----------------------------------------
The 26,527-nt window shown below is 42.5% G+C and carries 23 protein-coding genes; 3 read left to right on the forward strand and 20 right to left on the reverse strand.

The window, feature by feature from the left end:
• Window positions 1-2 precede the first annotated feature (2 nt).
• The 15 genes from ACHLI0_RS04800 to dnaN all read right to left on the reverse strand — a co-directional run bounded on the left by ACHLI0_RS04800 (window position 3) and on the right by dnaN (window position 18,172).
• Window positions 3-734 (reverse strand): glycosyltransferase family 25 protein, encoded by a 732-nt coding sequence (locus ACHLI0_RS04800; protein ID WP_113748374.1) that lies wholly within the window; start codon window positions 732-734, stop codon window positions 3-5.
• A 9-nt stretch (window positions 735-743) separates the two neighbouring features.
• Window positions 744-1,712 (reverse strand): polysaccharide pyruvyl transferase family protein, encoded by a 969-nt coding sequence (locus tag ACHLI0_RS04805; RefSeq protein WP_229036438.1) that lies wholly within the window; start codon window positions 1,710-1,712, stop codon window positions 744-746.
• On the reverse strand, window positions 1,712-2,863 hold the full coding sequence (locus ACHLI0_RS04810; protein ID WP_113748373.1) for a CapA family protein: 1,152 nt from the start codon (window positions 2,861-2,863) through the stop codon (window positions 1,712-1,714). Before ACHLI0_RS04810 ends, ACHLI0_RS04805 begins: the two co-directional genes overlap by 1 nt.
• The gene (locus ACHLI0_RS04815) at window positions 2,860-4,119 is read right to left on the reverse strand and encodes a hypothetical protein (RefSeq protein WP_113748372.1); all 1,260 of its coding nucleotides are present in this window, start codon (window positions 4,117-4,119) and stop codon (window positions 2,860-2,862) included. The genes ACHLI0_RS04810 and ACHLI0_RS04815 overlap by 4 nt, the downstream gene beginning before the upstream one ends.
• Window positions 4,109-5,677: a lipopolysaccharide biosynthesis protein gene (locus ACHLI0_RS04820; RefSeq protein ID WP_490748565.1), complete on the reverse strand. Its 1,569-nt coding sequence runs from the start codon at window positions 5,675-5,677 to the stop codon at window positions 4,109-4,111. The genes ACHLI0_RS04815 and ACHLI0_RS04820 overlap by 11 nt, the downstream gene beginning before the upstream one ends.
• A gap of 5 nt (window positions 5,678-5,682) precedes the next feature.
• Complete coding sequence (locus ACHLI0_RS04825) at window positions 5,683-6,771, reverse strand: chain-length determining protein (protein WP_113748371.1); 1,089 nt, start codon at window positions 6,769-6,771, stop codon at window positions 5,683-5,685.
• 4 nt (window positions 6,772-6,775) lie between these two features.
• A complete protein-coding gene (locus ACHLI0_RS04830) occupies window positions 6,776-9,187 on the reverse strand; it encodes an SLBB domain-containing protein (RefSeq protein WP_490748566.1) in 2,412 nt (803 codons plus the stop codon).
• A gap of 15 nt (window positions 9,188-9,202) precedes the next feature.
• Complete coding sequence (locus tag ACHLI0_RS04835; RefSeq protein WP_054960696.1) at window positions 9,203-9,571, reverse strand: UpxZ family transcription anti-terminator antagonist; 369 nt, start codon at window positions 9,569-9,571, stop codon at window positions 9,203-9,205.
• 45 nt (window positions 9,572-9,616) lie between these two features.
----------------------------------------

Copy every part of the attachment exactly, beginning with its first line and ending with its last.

The 26,527-nt window shown below is 42.5% G+C and carries 23 protein-coding genes; 3 read left to right on the forward strand and 20 right to left on the reverse strand.

The window, feature by feature from the left end:
• Window positions 1-2 precede the first annotated feature (2 nt).
• The 15 genes from ACHLI0_RS04800 to dnaN all read right to left on the reverse strand — a co-directional run bounded on the left by ACHLI0_RS04800 (window position 3) and on the right by dnaN (window position 18,172).
• Window positions 3-734 (reverse strand): glycosyltransferase family 25 protein, encoded by a 732-nt coding sequence (locus ACHLI0_RS04800; protein ID WP_113748374.1) that lies wholly within the window; start codon window positions 732-734, stop codon window positions 3-5.
• A 9-nt stretch (window positions 735-743) separates the two neighbouring features.
• Window positions 744-1,712 (reverse strand): polysaccharide pyruvyl transferase family protein, encoded by a 969-nt coding sequence (locus tag ACHLI0_RS04805; RefSeq protein WP_229036438.1) that lies wholly within the window; start codon window positions 1,710-1,712, stop codon window positions 744-746.
• On the reverse strand, window positions 1,712-2,863 hold the full coding sequence (locus ACHLI0_RS04810; protein ID WP_113748373.1) for a CapA family protein: 1,152 nt from the start codon (window positions 2,861-2,863) through the stop codon (window positions 1,712-1,714). Before ACHLI0_RS04810 ends, ACHLI0_RS04805 begins: the two co-directional genes overlap by 1 nt.
• The gene (locus ACHLI0_RS04815) at window positions 2,860-4,119 is read right to left on the reverse strand and encodes a hypothetical protein (RefSeq protein WP_113748372.1); all 1,260 of its coding nucleotides are present in this window, start codon (window positions 4,117-4,119) and stop codon (window positions 2,860-2,862) included. The genes ACHLI0_RS04810 and ACHLI0_RS04815 overlap by 4 nt, the downstream gene beginning before the upstream one ends.
• Window positions 4,109-5,677: a lipopolysaccharide biosynthesis protein gene (locus ACHLI0_RS04820; RefSeq protein ID WP_490748565.1), complete on the reverse strand. Its 1,569-nt coding sequence runs from the start codon at window positions 5,675-5,677 to the stop codon at window positions 4,109-4,111. The genes ACHLI0_RS04815 and ACHLI0_RS04820 overlap by 11 nt, the downstream gene beginning before the upstream one ends.
• A gap of 5 nt (window positions 5,678-5,682) precedes the next feature.
• Complete coding sequence (locus ACHLI0_RS04825) at window positions 5,683-6,771, reverse strand: chain-length determining protein (protein WP_113748371.1); 1,089 nt, start codon at window positions 6,769-6,771, stop codon at window positions 5,683-5,685.
• 4 nt (window positions 6,772-6,775) lie between these two features.
• A complete protein-coding gene (locus ACHLI0_RS04830) occupies window positions 6,776-9,187 on the reverse strand; it encodes an SLBB domain-containing protein (RefSeq protein WP_490748566.1) in 2,412 nt (803 codons plus the stop codon).
• A gap of 15 nt (window positions 9,188-9,202) precedes the next feature.
• Complete coding sequence (locus tag ACHLI0_RS04835; RefSeq protein WP_054960696.1) at window positions 9,203-9,571, reverse strand: UpxZ family transcription anti-terminator antagonist; 369 nt, start codon at window positions 9,569-9,571, stop codon at window positions 9,203-9,205.
• 45 nt (window positions 9,572-9,616) lie between these two features.